When Libby Osgood looks into the night sky above Charlottetown, she said she sees it through the lens of God's creation and her own contribution to the engineering of NASA's satellites.
Osgood, an aerospace engineer who has worked for NASA, is taking a sabbatical from her job as a professor at the University of Prince Edward Island to pursue a new vocation — becoming a nun.
"I feel so whole. It feels like there was all these different puzzle pieces before and they just all fit now together," she said. "With the science and religion perspective ... I'm already getting to learn more about my two passions, and seeing how other people have put them together."
Osgood, 34, said she felt like she rushed through life as she ascended through academia, earning a PhD in mechanical engineering and eventually teaching more than a dozen courses.
At around the age of 23, NASA hired her as a systems engineer whose job it was to nag scientists to fill out the paperwork required to prove a satellite would launch as planned.
She wore a NASA badge and bright pink heels — a bold fashion statement in the buttoned-up, male-dominated workplace — along with her grandmother's crucifix, but other than religious heirlooms, Osgood said she tried to avoid public displays of faith.
"(Engineers are) pretty introverted in a lot of ways, especially about what's most important to us," she said. "We may talk and laugh and dork out about a lot of things, but rarely what's most important to us."
During her four years stationed across the United States, Osgood said she practiced her faith during her off-hours, but at work, she said the subject of spirituality seemed almost taboo.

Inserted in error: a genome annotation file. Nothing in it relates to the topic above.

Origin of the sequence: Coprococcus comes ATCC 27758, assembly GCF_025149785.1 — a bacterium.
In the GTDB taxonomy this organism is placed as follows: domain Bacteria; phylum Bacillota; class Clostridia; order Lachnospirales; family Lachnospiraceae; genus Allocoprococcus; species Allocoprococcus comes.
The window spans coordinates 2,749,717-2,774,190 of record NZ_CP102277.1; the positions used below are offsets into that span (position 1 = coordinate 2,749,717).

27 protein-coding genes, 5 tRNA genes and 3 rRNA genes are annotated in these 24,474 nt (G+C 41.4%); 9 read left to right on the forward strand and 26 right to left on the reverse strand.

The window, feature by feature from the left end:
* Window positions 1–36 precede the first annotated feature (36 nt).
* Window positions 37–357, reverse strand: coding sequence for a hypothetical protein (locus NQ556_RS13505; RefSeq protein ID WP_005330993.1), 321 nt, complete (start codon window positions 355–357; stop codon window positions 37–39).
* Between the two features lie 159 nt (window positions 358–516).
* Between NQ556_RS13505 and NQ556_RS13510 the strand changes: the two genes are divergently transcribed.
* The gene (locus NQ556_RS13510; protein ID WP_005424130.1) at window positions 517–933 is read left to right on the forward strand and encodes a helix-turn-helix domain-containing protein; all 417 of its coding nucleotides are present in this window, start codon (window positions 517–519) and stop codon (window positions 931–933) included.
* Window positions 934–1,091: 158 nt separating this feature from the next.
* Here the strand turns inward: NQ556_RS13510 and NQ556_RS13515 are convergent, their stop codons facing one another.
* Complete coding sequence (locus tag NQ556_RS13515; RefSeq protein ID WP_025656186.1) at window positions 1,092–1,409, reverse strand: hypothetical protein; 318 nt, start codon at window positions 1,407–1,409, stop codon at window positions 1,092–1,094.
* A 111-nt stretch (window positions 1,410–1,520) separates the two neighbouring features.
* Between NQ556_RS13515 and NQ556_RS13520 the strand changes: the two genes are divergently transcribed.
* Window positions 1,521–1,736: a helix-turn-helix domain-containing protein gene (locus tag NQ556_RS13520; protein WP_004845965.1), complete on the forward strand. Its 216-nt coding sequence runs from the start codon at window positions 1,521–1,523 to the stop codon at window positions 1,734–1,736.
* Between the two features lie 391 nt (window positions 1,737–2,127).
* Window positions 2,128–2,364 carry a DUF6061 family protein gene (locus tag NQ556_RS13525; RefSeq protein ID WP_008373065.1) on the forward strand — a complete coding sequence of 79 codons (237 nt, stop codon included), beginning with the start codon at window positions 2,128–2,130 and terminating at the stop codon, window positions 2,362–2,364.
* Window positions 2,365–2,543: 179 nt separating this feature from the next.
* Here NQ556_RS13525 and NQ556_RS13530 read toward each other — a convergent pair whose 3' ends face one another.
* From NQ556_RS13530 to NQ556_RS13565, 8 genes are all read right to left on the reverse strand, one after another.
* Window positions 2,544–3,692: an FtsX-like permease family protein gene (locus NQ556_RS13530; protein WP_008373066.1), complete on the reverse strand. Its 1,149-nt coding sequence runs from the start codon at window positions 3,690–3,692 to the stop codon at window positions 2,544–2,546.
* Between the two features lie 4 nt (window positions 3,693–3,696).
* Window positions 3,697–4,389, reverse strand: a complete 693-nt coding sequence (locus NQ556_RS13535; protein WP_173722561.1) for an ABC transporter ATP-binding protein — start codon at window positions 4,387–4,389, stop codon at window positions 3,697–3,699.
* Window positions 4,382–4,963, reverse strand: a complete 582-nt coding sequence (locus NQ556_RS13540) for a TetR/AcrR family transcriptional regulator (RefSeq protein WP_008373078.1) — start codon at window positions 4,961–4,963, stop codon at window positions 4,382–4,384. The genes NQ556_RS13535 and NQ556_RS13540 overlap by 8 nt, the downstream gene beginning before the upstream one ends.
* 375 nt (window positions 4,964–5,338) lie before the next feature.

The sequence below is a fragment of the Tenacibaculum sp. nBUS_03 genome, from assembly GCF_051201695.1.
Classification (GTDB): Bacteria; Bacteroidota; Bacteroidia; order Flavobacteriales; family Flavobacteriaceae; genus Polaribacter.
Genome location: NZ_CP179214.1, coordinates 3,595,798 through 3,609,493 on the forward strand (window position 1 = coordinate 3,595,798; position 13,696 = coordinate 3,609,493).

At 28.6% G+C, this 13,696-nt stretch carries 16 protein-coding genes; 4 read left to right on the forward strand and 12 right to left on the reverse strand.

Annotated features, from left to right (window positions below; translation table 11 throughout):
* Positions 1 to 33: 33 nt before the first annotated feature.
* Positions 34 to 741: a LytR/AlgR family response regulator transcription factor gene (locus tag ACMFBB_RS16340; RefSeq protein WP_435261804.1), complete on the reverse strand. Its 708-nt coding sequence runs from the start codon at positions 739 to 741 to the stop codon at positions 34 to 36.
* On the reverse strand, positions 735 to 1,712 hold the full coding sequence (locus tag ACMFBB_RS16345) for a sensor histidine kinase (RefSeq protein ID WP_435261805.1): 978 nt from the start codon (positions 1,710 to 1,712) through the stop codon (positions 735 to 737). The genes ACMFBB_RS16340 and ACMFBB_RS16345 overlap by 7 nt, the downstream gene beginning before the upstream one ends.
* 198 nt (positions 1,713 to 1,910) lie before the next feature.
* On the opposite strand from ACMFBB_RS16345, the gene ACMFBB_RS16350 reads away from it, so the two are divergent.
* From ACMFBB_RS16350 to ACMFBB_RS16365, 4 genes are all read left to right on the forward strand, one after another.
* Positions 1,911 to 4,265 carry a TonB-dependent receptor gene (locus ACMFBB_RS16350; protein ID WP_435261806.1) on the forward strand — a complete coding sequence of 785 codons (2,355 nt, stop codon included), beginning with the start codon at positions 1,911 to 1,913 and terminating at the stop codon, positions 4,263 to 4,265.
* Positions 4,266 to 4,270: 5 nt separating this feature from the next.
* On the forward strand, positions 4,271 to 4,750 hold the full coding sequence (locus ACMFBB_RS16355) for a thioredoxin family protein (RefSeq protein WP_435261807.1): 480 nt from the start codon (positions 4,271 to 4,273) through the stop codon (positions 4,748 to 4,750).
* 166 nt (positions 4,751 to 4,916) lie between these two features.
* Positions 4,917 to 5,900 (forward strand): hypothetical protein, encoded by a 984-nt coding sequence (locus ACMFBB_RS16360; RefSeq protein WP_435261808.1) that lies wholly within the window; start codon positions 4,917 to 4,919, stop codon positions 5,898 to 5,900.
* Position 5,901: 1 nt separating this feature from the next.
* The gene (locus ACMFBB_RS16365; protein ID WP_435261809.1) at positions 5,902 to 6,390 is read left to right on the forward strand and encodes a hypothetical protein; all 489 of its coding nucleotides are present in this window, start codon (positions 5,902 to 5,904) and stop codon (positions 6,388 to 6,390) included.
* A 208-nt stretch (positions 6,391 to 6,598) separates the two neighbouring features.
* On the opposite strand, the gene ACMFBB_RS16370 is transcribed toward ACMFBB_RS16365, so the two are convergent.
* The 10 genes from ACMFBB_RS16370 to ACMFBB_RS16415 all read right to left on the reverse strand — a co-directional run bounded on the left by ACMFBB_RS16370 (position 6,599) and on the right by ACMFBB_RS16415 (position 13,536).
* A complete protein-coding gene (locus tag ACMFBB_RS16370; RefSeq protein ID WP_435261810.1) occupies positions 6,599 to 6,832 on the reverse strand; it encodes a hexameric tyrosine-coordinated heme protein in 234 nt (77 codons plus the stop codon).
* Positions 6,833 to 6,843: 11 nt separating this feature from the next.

"I think the most vocal scientists and engineers are atheists," she said. "Those of us who do have faith and are scientists and engineers, we're just quieter about it."
In 2010, Osgood moved to Charlottetown, where she spent her summers growing up visiting her mother's family, and eventually became a professor at UPEI.
For much of her life, Osgood mostly confined her faith to the personal realm. Accustomed to dispassionate scientific jargon, Osgood said speaking openly about devoting one's life to God felt almost "counter-cultural."
Osgood said this separation was seemingly made literal when her parents visited her in Charlottetown and displaced her from her bedroom, so she "secreted away her bible" and prayed in a closet.
With the support of Charlottetown's tightknit Catholic community, Osgood said she found the courage to begin the process of her religious "coming out."
"It's more vulnerable to be able to say what you truly desire," she said. "I think it was really hard first to admit to myself I truly desired to do something that was so against the norm, and second, then to admit it to other people."
Over the course of two years, Osgood explored the possibility of a religious calling.
She said a visit from Vatican astronomer Brother Guy Consolmagno opened her up to the idea that "science and religion could coexist."
"All of this (background) wondering about being a nun, I never let myself feel that, because I liked engineering too much," said Osgood. "All of a sudden, I realized I could be an engineer and I could be a sister.
"I don't have to change my life 90 degrees like I think I do. I can keep doing this and just live this much more fully."
Since she announced her career change, other scientists of faith have sent her messages of support.
Osgood is now embarking on what she calls a two-year "nun bootcamp" in New York as a sister-in-training at the Congregation of Notre Dame.
After taking her vows, Osgood hopes to return to Charlottetown to teach the word of God and the principles of aerospace design — but not at the same time.
She said her classes at UPEI will remain focused on the science, but in the past, there have been curious overlaps between her two passions. In one course, Osgood gave her students a $20-budget to design a system to walk on water.
While the shift from the classroom to the convent may seem drastic, Osgood said her spiritual and scientific studies compliment one another. As she sees it, they are both expressions of God's love.
"The reason that we pursued science initially was that we looked at the stars and wondered what that is," Osgood said. "Science and religion is like looking at that view, where you get a much better picture when you work together to try to understand that as opposed to individually."